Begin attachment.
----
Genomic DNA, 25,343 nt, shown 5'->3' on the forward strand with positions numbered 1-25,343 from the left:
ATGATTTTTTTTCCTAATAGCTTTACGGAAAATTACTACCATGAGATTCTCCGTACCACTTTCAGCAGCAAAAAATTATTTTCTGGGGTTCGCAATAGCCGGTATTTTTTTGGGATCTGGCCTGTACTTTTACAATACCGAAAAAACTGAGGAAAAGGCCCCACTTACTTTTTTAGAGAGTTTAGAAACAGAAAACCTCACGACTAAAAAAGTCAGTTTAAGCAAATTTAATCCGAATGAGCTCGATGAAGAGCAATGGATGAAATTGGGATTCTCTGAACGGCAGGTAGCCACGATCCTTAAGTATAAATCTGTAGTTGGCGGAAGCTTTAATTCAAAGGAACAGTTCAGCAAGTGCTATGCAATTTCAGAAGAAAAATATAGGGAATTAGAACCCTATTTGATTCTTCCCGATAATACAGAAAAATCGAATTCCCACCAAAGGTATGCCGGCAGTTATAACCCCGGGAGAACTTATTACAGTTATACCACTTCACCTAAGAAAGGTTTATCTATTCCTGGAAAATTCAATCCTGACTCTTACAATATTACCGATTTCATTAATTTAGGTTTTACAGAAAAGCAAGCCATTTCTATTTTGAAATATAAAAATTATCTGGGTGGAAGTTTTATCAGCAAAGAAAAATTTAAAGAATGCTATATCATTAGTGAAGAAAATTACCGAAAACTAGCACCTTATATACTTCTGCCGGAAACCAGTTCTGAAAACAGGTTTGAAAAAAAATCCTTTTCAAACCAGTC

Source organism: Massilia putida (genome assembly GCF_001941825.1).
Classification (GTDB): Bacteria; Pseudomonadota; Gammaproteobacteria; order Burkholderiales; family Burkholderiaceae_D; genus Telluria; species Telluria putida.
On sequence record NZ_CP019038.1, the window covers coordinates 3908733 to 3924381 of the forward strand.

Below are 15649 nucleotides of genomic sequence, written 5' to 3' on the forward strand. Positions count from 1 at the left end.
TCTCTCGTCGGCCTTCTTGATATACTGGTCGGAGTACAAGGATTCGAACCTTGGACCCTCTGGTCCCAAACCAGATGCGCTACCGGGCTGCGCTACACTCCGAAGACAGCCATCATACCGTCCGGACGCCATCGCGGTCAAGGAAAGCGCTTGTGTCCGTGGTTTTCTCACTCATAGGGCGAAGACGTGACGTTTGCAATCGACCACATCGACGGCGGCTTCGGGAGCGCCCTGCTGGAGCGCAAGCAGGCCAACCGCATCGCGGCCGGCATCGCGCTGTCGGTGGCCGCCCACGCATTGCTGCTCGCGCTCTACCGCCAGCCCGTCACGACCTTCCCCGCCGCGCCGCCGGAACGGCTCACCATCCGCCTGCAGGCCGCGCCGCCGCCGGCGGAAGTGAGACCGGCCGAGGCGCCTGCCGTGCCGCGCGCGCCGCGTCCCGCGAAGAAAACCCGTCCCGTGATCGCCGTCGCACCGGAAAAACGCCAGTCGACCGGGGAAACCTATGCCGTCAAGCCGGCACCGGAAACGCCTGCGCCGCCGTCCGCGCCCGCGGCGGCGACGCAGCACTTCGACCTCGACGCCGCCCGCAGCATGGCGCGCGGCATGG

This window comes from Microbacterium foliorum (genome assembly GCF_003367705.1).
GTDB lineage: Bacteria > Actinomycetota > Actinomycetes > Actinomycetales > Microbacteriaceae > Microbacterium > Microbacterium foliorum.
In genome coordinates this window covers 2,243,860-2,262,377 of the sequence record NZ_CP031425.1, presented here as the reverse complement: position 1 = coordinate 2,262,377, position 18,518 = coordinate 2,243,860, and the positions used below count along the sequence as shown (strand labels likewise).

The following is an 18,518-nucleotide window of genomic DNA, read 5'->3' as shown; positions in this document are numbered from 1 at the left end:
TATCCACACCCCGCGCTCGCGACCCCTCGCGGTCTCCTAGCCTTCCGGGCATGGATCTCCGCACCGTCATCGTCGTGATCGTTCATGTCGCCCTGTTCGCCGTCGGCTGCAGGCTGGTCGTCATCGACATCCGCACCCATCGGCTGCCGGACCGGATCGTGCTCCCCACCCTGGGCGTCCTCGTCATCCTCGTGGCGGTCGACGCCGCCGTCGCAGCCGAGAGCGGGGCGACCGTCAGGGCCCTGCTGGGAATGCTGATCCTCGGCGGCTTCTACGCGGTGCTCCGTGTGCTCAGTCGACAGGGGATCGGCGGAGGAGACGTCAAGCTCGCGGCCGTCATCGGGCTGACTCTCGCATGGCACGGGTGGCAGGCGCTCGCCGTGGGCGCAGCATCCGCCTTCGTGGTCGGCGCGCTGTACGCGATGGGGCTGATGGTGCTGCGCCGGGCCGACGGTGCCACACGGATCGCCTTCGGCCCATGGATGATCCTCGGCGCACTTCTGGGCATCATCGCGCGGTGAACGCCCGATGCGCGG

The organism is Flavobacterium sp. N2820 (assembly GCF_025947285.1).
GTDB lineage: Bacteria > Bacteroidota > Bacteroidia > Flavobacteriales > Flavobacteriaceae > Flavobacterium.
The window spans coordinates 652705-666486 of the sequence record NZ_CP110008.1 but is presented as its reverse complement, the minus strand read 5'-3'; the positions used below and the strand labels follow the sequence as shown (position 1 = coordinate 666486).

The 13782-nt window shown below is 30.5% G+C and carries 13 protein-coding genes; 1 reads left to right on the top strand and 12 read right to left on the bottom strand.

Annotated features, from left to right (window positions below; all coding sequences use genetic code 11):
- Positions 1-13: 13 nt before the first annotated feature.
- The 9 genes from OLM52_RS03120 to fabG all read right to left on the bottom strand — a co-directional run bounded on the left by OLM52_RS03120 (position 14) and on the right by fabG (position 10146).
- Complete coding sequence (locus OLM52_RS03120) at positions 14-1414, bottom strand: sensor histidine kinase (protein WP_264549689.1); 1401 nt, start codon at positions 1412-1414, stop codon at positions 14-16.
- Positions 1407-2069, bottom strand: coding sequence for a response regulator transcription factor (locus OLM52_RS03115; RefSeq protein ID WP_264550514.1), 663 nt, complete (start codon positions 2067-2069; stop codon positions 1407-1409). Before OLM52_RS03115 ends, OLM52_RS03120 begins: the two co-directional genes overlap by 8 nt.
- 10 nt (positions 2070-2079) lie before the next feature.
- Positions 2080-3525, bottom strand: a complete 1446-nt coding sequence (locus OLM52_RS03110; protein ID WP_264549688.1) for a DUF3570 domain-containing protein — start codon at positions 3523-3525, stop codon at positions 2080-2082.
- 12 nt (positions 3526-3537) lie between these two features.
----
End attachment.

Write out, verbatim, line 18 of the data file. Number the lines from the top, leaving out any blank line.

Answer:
- Positions 1-13: 13 nt before the first annotated feature.